Snarkitecture on Bringing the Museum Experience to Retail Stores
Also discussing designs for KAWS, KITH, and the possibility of a “Snarkitecture Hotel.”
Foot traffic is a key factor when it comes to managing a brick-and-mortar store. From offering complementary services to in-store exclusives, owners utilize a variety of methods to get customers flocking inside their retail spaces. For New York City-based architecture firm, Snarkitecture, bringing the museum experience to physical stores such as KITH is one unconventional way to reel in foot traffic.
Daniel Arsham and Alex Mustonen of Snarkitecture recently sat down with Nick Rhodes of SSENSE to discuss retail collaborations, e-commerce, and exciting projects to come in the near future. From designing spaces for KITH and KAWS to talks of a possible “Snarkitecture Hotel,” read on for key excerpts and visit SSENSE’s official website to read the full interview.
When working with brands on designing new retail spaces, are there certain pieces from their ethos or aesthetic that you usually dissect first? Is there a specific process that remains uniform for every collaboration?
Daniel Arsham: It certainly depends on the client. For instance, using KITH as an example, every store that we’ve designed for Ronnie [Fieg] has been different, and I think part of the notion for him with that is that these spaces are about experience, not just buying something. The customer is more or less the same at every store, but each location feels different and the product in them has less to do with that. But for other clients like KAWS, we’ve gone specifically into some of their collection to inform the palette or the texture about them.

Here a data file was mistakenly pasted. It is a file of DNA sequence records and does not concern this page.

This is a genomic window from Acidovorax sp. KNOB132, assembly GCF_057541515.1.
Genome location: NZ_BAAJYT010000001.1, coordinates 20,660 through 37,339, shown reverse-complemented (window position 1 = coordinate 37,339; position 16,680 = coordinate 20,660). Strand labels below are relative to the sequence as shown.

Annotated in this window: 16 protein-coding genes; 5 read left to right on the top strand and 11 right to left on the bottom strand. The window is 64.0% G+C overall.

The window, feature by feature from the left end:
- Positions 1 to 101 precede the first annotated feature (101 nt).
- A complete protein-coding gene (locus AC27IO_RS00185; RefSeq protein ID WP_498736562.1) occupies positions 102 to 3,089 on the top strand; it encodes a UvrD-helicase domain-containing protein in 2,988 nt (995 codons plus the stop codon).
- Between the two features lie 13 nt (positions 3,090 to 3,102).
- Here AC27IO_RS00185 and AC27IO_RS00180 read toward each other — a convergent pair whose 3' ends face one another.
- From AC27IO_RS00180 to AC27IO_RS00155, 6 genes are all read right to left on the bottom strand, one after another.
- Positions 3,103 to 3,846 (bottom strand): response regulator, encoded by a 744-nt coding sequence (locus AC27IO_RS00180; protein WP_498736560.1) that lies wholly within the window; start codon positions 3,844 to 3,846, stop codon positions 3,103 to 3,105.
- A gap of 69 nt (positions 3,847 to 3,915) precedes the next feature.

Alex Mustonen: But in a fairly abstract way in terms of taking something that’s from their world and reinterpreting it into a Snarkitecture environment or Snarkitecture experience.
Whispers about brick-and-mortar retail’s demise have been circulating for years, but your involvement in their development seems to remain prosperous. How has the role of a physical store changed since the rise of e-commerce?
Daniel Arsham: It’s a two-way street, right? So for every brand that’s hitting a wall with a physical retail presence, there is a young brand or an online brand that’s hitting a wall digitally and is finding a need to go into a physical space. This, for me, encapsulates that there are things about a physical experience that you simply can’t do online. I think it has to do with a direct visual and spatial connection not only to the product but to the space where the product is held. It’s all a sort of architectural definition or DNA of what that brand or label is really about and I think that now more than ever people want that physical, tactile engagement. It’s like something about knowing and feeling that it’s real as opposed to being something that’s just a digital image.
Alex Mustonen: I mean you can only go so far with images or an online social media presence. If you’re a designer and you have a great online presence, what is the space that you would design look like to your customer or audience? I think everything from the location to the way that it smells when you walk in have a profound impact on the way that people understand the universe that you’re trying to make.
Are there any dream spaces that you hope will come into fruition someday?
D: We’ve always wanted to bring some of our installation-based projects, like this project “The Beach,” to New York because it’s not often that our work gets to be seen here. Just because it’s such a global practice in that respect. So that’s something that we’re certainly working on.
A: I think there’s just a lot of areas that we haven’t worked in yet. Even though we do a lot of work in retail, that’s not the only thing we do and it’s not the only thing we’re interested in doing. But it’s basically finding opportunities and finding ways to expand some of the goals of the practice into these other areas of the world, like hotels, parking garages, museums and all of these other areas that we can start to play with.
D: Snarkitecture Hotel. That’s a thing.